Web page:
Profs. Fred & Connie Cadeliña (Valentine's Day Feature)

Love Blooms within the Gates of Silliman

Image“I could search the whole world over until my life is through. But I know I’ll never find another you!” Indeed, they have never found anyone like each other. For one, they didn’t anymore bother looking for someone else, or perhaps they just simply found each other. 

What started as a research project has developed into “research study” about each other. This couple first met during a research project on the socio-economic well-being of the resettled sugarcane workers in Kambuiao, Bais, Negros Oriental -- a study they were both working on as field interviewers. She was 18. He was 22. During the one year course of going to and from the project site, tabulating data and doing some validation research together, love just bloomed between the two. 

Prof. Fred V. Cadelina and Prof. Connie P. Cadeliña are faculty members of the Sociology-Anthropology Department of the College of Arts and Sciences. Fred chairs the Department. while Connie handles the Silliman University Anthropology Museum as its curator. They joined the Silliman team as teachers in the years 1977 and 1979, respectively. This 2012 marks Fred's 35th and Connie’s 33rd year with the University. 

Also celebrating their 35th wedding anniversary this May, the couple reminisces their memorable experiences in and with the University. From their first meeting, to getting married on P25.50 worth of processing fee, to having kids, and to finding and calling the Campus by the Sea their home

“Ours was a journey full of surprises and unexpected blessings from God,” the couple said. Blessed with two kids, son Abe and daughter Ayshen Roberta, the couple shared further: “Silliman gave us, my family, the opportunity to grow professionally, intellectually and most of all, spiritually.”

 Let’s get know Fred and Connie beyond the corners of their classrooms.

 How long have you been married?

 35 years.

How did you meet?

We met in a research project on the socio-economic well-being of the resettled sugarcane workers. We were both field interviewers at the project site which was Kambuilao, Bais, Negros Oriental.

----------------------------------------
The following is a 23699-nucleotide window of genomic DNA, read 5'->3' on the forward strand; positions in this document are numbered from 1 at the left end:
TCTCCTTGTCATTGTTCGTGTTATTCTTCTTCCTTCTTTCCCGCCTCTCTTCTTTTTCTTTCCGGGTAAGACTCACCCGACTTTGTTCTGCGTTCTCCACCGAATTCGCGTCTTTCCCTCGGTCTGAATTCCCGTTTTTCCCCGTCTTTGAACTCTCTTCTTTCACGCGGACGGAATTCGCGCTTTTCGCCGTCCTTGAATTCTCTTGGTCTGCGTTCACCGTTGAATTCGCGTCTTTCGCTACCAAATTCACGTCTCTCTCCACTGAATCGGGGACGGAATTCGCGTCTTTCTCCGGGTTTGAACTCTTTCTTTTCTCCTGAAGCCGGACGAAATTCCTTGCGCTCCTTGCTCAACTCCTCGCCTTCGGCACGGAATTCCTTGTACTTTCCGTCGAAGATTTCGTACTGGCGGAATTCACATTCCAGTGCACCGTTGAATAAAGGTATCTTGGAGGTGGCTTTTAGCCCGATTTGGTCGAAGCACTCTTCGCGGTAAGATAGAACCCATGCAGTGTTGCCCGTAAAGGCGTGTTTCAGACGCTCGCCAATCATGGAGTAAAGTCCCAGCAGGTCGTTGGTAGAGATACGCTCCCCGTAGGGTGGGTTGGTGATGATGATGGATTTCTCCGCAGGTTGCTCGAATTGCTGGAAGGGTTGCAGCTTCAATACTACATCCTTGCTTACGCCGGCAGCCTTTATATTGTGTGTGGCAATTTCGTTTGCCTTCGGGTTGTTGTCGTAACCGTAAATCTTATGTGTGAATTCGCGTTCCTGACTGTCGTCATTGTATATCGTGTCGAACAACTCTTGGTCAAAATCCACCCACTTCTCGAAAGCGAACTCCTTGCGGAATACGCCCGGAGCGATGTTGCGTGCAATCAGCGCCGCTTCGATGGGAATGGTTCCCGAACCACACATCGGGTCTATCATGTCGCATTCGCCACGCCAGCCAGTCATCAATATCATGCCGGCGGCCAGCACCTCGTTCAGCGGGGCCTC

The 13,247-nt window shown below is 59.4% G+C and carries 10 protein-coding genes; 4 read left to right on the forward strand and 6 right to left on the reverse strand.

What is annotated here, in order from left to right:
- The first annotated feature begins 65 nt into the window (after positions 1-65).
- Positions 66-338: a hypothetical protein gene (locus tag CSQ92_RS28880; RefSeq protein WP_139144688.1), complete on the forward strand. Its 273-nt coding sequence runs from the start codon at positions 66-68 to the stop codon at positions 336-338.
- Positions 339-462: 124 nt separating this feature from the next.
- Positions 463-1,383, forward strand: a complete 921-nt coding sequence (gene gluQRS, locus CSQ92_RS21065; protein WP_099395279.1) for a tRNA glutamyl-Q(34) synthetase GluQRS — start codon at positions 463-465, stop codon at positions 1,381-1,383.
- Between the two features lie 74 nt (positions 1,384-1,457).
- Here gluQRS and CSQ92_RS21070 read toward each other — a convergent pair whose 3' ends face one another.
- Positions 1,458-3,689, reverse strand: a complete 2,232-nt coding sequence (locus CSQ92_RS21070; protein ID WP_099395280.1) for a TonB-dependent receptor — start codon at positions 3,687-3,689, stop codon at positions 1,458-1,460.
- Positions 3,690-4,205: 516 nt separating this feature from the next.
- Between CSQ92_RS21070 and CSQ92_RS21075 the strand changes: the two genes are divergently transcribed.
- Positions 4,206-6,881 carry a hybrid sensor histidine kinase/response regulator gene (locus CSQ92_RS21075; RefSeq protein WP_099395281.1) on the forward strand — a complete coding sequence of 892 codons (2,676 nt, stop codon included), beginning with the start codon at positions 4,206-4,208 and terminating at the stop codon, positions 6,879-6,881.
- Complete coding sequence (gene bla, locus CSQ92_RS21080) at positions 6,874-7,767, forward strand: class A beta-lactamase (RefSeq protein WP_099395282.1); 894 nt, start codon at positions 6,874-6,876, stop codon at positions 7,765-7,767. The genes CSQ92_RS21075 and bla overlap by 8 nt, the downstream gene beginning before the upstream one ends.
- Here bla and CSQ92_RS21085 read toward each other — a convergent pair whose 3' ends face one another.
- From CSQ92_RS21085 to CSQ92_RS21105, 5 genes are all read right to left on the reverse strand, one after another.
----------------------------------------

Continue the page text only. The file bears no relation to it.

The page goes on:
Describe your spouse in three words.

Connie: He is hardworking, humble and brave.

Fred: She is incomparable.

Describe your relationship/partnership in two words.

God-centered.

What pet names or terms of endearment do you use for each other?Image

Papa/Mama.

What is your most memorable experience together?

When we had our civil wedding in a judge’s home and we spent only P25.50 for the whole process. This was during May 1977.

What are the traits you admire about your partner?

Connie: I love it that wala siya’y bisyo (he does not have vices) and he’s a very responsible family man.

Fred: Her being God-fearing/-loving. She is also very caring and generous.

What are some of the things you two are commonly interested in?

We are both interested in teaching, church ministry, community outreach, especially for children, farming, and undertaking research -- where it all began. 

What makes Silliman University your home?

 Silliman gave us, my family the opportunity to grow professionally, intellectually and most of all, spiritually.

Describe your personal, spiritual and professional growth living and working individually and both in this Campus by the Sea

Ours was a journey full of surprises and unexpected blessings from God.

How do you spend your time when not at work? 

Soul-searching.

What is your favorite hangout place in the University as young couples? Now?

 Before, we used to hang out at the Silliman Hall grounds. Now it’s the Anthropology Museum within the Silliman Hall. And when Fred doesn’t have classes or is done with work, he visits me at the Museum. 

What’s your idea of a family?

 In a family, members are united in Christ/God.

Who’s more romantic, you or your spouse?

 Connie: I am.

Fred: No! I am.

What is that one love song that reminds you of your wife/husband and your life together?

 “I’ll Never Find Another You” by The Seekers. Our favorite line for each other would be, “I could search the whole world over until my life is through. But I know I’ll never find another you!” Below is the lyrics of the whole song.

Image

There's a new world somewhere
They call The Promised Land
And I'll be there some day
If you will hold my hand
I still need you there beside me
No matter what I do
For I know I'll never find another you

There is always someone
For each of us they say
And you'll be my someone
For ever and a day
I could search the whole world over
Until my life is through
But I know I'll never find another you

It's a long, long journey
So stay by my side
When I walk through the storm
You'll be my guide, be my guide

If they gave me a fortune
My treasure would be small
I could lose it all tomorrow
And never mind at all
But if I should lose your love, dear
I don't know what I'll do
For I know I'll never find another you

But if I should lose your love, dear
I don't know what I'll do
ImageFor I know I'll never find another you

Another you, another you

What’s your plan for this year’s Heart’s Day?

 We plan to have just a simple inexpensive dinner with children, the whole family at home.

Are there tips you would like to share for young couples out there on how they can keep the “love” aflame?

 In a relationship, there must be humility, trust, sacrifice, respect. But most of all, always put God at the center of your relationship.

 

Print
Hibbard Avenue, Dumaguete City, Negros Oriental, 6200 Philippines | +63.35.422.6002